Story: Fai (Derek Tsang) is a simpleminded cigarette dealer in Hong Kong's Temple Street and member of the
local Wo Hap Hing gang. One day he gets into a serious argument with the rivalling Wo Luen Shing gang, which means some
trouble for him, even the more as a police unit, lead by Sam (Simon Yam), uses him to raid one of the drug storehouses
of the Wo Luen Shing gang. Fai is seen as a traitor as of this moment and there are some pretty serious quarrels
between the two gangs, eventually leading to a dead body. The police believes the balance in the Temple Street to
be disturbed and shuts down all illegal and legal activities until they find the murderer. However, Fai is
right in the cross-fire, and there is no one in his life who is good to him except of a prostitute who lonvingly
cares for him. But it's just this prostitute the Wo Hap Hing gang takes revenge on, because they hold Fai
responsible for not being able to pursue their business anymore. The prostitute gets sick and can't go to the police as she
is an illegal immigrant from the mainland. Fai and his friend end up on the street. He can't think of anything else
than to take revenge on the man he thinks is responsible for this whole situation: Sam.
Review: "Tactical Unit - No Way Out" is the second installment in the "Tactical Unit" series, a spin-off of
the Johnnie To movie "PTU". Sadly, the film has a big problem and that is its subject. Director Lawrence Lau, who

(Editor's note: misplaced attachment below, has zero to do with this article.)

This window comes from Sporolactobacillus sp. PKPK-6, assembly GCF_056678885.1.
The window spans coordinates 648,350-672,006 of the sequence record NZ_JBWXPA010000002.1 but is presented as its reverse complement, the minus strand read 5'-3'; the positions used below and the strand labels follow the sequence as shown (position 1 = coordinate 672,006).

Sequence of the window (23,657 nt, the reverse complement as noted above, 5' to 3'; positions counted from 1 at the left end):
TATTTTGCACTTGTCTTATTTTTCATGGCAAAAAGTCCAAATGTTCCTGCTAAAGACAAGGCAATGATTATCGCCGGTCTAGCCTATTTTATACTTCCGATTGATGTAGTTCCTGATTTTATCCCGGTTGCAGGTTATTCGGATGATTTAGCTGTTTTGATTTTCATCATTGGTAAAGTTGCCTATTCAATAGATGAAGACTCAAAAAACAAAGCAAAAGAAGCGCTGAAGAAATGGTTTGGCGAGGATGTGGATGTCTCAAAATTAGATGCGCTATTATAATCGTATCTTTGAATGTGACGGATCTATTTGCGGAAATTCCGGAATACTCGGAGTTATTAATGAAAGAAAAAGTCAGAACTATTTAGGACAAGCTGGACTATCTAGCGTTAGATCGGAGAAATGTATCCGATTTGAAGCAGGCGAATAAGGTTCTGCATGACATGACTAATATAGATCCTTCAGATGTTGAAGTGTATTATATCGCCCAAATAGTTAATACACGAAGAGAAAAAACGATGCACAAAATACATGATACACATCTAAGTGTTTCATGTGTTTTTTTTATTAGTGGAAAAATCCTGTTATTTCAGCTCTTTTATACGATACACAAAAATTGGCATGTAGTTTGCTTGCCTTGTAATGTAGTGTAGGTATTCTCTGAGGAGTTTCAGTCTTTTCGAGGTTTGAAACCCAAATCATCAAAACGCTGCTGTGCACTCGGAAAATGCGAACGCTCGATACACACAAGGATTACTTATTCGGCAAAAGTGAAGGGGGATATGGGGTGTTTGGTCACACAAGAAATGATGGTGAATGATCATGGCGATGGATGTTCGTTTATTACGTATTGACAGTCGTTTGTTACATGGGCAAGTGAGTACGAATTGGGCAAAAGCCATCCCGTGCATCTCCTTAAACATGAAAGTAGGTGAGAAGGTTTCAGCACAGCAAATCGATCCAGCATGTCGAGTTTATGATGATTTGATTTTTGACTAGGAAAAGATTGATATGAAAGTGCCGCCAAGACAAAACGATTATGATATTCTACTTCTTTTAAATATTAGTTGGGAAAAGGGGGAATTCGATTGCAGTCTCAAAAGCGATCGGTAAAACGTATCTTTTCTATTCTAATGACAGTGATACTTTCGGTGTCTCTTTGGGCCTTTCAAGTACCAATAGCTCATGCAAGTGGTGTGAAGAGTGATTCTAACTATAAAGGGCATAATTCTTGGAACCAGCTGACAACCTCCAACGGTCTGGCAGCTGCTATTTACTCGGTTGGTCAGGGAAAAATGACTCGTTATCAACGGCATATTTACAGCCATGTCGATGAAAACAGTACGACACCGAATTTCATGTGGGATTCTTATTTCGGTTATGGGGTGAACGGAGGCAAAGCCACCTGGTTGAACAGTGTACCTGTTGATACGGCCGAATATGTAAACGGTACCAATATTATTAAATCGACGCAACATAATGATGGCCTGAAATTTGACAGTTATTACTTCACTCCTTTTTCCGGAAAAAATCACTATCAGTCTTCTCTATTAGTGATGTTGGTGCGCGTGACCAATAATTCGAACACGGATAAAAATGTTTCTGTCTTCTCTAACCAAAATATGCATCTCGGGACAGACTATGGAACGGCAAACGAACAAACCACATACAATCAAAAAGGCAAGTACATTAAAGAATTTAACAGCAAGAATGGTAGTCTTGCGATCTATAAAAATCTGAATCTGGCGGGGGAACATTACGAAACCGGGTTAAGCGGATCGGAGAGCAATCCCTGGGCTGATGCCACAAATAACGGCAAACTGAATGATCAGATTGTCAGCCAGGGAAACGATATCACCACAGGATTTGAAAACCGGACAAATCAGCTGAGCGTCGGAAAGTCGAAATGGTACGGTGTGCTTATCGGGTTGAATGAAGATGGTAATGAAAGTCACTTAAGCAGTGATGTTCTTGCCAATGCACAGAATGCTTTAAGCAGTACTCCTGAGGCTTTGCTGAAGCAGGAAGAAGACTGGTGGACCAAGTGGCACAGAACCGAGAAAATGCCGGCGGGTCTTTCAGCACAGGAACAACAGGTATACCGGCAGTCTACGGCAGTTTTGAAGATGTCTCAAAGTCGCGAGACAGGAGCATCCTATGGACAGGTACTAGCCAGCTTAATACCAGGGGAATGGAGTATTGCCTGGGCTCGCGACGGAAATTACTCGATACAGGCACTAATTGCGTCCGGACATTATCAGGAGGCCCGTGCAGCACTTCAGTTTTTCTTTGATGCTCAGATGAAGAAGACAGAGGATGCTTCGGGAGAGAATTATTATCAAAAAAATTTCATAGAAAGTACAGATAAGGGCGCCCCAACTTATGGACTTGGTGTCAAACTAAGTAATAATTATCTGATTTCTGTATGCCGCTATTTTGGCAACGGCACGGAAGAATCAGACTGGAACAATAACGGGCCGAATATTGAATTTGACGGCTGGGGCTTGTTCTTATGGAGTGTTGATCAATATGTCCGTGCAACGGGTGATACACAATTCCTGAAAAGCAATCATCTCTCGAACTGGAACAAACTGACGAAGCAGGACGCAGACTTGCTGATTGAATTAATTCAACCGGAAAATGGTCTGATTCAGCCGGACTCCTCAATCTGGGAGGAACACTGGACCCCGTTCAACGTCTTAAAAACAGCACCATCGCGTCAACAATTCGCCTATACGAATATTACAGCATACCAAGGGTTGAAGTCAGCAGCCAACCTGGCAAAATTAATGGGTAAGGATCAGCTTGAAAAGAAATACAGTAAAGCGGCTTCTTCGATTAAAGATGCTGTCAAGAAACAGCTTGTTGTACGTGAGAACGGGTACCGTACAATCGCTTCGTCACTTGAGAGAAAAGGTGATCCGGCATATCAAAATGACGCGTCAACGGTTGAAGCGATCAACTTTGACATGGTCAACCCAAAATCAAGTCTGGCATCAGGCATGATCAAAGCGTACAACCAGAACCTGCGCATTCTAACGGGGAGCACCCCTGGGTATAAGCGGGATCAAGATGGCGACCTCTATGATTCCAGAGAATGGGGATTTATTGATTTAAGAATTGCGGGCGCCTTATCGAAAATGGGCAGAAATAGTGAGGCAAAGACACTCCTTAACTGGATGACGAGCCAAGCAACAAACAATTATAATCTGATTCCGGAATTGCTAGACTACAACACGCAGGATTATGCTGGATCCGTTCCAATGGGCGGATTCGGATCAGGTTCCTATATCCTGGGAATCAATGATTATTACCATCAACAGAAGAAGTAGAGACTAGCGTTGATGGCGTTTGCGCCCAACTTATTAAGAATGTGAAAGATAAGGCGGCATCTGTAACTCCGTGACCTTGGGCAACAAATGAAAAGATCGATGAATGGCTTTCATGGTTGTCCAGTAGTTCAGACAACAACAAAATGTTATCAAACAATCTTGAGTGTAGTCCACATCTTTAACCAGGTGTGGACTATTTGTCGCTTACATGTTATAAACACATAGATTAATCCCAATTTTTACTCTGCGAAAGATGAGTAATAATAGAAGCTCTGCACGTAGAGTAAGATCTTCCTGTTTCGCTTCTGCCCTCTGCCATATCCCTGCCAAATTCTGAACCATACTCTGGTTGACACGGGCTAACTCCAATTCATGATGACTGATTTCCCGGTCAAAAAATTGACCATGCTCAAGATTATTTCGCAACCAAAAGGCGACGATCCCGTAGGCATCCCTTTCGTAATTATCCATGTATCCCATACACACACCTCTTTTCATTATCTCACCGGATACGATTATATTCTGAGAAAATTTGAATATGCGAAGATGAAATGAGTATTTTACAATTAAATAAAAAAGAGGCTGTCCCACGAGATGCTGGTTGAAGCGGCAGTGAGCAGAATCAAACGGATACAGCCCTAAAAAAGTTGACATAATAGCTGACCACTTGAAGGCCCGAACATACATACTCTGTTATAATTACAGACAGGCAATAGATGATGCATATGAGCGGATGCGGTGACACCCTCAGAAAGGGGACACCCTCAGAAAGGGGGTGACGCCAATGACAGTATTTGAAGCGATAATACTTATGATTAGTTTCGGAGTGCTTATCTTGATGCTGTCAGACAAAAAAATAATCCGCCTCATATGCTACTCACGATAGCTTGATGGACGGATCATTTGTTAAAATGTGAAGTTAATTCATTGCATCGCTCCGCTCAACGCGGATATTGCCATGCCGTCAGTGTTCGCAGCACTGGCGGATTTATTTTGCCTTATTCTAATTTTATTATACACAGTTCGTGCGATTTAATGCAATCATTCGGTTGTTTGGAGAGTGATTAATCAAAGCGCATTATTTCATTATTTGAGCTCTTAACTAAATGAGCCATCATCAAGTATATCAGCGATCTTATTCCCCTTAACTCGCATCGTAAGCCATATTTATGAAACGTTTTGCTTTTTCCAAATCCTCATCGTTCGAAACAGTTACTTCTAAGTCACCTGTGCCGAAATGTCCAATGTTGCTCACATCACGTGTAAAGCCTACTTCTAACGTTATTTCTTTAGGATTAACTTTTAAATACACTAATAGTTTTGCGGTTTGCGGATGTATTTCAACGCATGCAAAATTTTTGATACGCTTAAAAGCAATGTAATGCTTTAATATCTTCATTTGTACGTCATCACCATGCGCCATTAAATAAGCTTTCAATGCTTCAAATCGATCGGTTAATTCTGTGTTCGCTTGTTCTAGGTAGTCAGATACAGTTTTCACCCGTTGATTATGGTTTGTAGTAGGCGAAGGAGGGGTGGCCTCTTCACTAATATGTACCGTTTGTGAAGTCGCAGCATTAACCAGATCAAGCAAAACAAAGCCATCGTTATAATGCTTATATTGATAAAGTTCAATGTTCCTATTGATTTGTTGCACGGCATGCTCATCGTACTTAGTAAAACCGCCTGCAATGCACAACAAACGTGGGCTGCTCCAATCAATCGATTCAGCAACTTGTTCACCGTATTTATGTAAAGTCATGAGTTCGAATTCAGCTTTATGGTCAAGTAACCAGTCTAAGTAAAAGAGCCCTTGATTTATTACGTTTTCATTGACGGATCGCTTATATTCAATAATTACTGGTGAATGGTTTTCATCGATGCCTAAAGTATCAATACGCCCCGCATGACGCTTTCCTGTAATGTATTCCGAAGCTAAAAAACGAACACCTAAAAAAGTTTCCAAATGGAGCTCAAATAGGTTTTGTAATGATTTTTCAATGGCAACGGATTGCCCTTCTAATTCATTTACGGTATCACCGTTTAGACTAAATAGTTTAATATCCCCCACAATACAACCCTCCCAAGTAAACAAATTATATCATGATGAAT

could already prove his skills behind the camera in "My Name is Fame", turns the crime-series into a socio-drama,
which may win over those who find a milieu study fascinating, but not the Hong Kong crime fans originally intrigued
by the series. What you think of the
movie in the end strongly depends on what expectations or wants you have when watching it. Well, these "word of wisdom"
may seem a bit superfluous - isn't this the case with any movie? - but "Tactical Unit - No Way Out" suffers
particularly from this fact. The movie takes its time to portray the life of the small-time gangster Fai who is
definitely at the very end of the food chain, yet at the same time it tries to elaborate the balance between
police and gangsters that is apparent in such a difficult territory as the Temple Street. But is it legitimate to
put Fai along with the drama that is his life into the center of the movie?
That question is not easy to answer, because there may be in fact some people who are happy to get not just simply another crime case solved by our PTU heroes, but instead are presented with a story which focus is shifted somewhere else. However, I belong to that group of viewers who feel deceived by a TV series and actually get upset when the main characters take a step back or aren't featured at all anymore, because the actors wanted to have some more time off or whatever reasons there might be. "Tactical Unit" may be a MOVIE series, but for me that doesn't change anything, so my opinion remains the same. Simon Yam and Maggie Siu take a back seat, they don't have much to do, and that's bad. Only towards the end you get the feeling that they may be an important component of the movie. This leads me to the first major point of criticism, namely that the movie lacks any characters to root for. Being the morally ambivalent individuals as they were introduced to us in the previous installment of the series, which knowledge isn't necessary in order to understand the events depicted in "Tactical Unit - No Way Out", there was enough character elaboration for a sequel to pick up where it left off and use the police unit members as old acquaintances of us so that we easily could have woven a bond to them. Yet, the scriptwriters abstained from that idea...